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Publication numberUSRE31663 E
Publication typeGrant
Application numberUS 06/376,795
Publication dateSep 4, 1984
Filing dateMay 10, 1982
Priority dateMar 5, 1979
Publication number06376795, 376795, US RE31663 E, US RE31663E, US-E-RE31663, USRE31663 E, USRE31663E
InventorsRoger I. Kung, Jerry D. Moench
Original AssigneeMotorola, Inc.
Export CitationBiBTeX, EndNote, RefMan
External Links: USPTO, USPTO Assignment, Espacenet
Dynamic output buffer
US RE31663 E
Abstract
There is provided a dynamic output buffer useful for providing output data from a memory. The output buffer includes a cross coupled sense amplifier having inputs and outputs. The outputs of this sense amplifier are coupled by output transistors to the output of the dynamic output buffer. The outputs of the cross coupled sense amplifier are also coupled to dynamic load devices which are used to prevent the outputs from deteriorating when the inputs are shunted or clamped to ground. The inputs are clamped to ground by transistors which are controlled by timing signals and thereby insure that data stored by the cross coupled sense amplifier will not be lost.
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Claims(1)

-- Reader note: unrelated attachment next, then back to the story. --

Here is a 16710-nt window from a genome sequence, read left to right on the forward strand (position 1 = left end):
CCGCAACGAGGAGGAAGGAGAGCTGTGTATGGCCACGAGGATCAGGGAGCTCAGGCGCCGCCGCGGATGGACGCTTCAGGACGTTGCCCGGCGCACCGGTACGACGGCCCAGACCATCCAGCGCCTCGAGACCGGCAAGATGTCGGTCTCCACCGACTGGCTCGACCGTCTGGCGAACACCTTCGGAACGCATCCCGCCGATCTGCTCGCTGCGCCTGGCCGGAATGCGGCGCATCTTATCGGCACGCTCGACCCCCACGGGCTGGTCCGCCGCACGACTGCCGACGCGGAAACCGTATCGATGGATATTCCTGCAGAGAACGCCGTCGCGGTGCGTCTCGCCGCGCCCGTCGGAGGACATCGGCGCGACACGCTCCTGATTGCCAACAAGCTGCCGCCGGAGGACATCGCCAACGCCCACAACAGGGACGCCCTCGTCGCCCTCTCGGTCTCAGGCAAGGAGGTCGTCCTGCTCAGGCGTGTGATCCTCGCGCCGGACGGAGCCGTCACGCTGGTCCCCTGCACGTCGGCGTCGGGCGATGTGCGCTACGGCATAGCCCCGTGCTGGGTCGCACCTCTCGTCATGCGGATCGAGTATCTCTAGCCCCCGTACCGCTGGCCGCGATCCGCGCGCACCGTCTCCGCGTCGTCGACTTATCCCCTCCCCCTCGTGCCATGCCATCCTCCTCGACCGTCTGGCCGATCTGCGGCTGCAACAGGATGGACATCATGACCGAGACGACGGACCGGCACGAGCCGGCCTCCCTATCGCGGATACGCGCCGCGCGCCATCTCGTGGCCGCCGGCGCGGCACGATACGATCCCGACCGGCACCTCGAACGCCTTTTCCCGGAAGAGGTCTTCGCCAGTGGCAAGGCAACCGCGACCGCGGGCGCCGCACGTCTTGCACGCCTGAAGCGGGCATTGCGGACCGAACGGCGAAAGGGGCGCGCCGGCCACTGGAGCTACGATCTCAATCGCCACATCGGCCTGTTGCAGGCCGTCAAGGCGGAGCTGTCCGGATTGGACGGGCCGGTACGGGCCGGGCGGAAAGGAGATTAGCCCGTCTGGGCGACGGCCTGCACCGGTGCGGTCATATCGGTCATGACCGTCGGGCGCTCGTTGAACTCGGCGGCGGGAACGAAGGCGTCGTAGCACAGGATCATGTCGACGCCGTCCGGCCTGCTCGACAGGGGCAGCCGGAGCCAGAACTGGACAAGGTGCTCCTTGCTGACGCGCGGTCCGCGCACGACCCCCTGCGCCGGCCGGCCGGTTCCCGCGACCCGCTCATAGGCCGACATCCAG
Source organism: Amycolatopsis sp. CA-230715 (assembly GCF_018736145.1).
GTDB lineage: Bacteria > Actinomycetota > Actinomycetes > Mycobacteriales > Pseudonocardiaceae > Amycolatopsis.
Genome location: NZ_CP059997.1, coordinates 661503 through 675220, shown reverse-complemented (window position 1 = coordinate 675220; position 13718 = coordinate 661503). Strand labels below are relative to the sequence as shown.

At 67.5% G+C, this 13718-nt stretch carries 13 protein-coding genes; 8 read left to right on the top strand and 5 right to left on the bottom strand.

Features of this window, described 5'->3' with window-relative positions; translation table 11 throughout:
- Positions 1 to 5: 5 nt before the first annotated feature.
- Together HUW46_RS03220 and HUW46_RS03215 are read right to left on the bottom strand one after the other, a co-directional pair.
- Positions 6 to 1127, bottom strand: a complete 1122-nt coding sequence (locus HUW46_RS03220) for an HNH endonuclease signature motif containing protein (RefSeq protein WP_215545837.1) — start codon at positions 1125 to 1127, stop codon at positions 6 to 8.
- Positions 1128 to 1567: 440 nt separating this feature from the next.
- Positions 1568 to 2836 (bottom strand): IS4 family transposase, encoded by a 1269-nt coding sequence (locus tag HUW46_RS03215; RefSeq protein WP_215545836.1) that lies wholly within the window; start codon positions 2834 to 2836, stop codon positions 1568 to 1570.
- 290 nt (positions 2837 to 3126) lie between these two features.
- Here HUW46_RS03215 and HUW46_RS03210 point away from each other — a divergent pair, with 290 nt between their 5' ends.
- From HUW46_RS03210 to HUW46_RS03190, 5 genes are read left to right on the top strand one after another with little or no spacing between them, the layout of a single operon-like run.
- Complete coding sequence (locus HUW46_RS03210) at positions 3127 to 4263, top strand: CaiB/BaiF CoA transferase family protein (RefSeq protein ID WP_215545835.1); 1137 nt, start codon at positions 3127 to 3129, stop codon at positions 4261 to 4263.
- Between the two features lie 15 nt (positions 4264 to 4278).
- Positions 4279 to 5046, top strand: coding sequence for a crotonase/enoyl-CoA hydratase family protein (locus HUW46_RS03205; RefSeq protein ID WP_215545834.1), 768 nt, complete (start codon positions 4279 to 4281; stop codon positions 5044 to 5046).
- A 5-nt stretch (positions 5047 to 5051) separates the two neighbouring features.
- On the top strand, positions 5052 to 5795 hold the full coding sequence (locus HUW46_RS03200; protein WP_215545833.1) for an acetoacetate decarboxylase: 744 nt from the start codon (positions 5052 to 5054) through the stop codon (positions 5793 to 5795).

We claim: .[.1. A dynamic output buffer to buffer output data from a memory, comprising: a cross coupled sense amplifier having a first and a second input, a first and a second output and being controlled by a control signal; a first transistor coupled between the first input and a reference terminal and having a gate electrode, the gate electrode being coupled to the first output; a second transistor coupled between the second input and the reference terminal and having a gate electrode coupled to the second output; a third transistor coupled between the first input and the reference terminal and having a gate electrode coupled to an enabling signal; a fourth transistor coupled between the second input and the reference terminal and having a gate electrode coupled to the enabling signal so that when the third and fourth transistors are enabled the output data from the memory is prevented from entering the cross coupled sense amplifier; and output means to couple the output from the cross coupled sense amplifier to provide the output data from the memory..]. .[.2. The dynamic output buffer of claim 1 further including a fifth transistor coupled in parallel with the third transistor and having a gate electrode coupled to a second enabling signal, and a sixth transistor coupled in parallel with the fourth transistor and having a gate electrode coupled to the second enabling signal..]. .[.3. The dynamic output buffer of claim 1 further including a seventh transistor coupled between the first output and the reference terminal and having a gate electrode coupled to an output disabling signal, and an eighth transistor coupled between the second output and the reference terminal and having a gate electrode coupled to the output disabling signal..]. .[.4. The dynamic output buffer of claim 2 further including a ninth transistor coupled between a voltage terminal and the first output and having a gate electrode, a first coupling capacitor, a tenth transistor coupled between the first output and the first capacitor and having a gate electrode coupled to the voltage terminal, the gate electrode of the ninth transistor being coupled to the first capacitor so that the first capacitor can couple the second enabling signal to the ninth and tenth transistors, and an eleventh transistor coupled between the second output and the voltage terminal and having a gate electrode, a second coupling capacitor, a twelfth transistor coupled between the second output and the second coupling capacitor, the gate electrode of the eleventh transistor being coupled to the second capacitor so that the second capacitor can couple the second enabling signal to the eleventh and twelfth transistors..]. .[.5. The dynamic output buffer of claim 1 wherein the cross coupled sense amp includes thirteenth, fourteenth, fifteenth and sixteenth transistors each having a drain electrode, a source electrode, and a gate electrode, the drain electrodes of the thirteenth and fourteenth transistor being coupled to the control signal, the gate electrode of the thirteenth transistor being coupled to the first input, the gate electrode of the fourteenth transistor being coupled to the second input, the source electrode of the thirteenth transistor being coupled to the drain electrode of the fifteenth transistor, the source electrode of the fourteenth transistor being coupled to the drain electrode of the sixteenth transistor, the source electrodes of the fifteenth and sixteenth transistors being coupled to the reference terminal, the gate electrode of the fifteenth transistor being coupled to the source electrode of the fourteenth transistor and forming the first output, and the gate electrode of the sixteenth transistor being coupled to the source of the fourteenth transistor and forming the second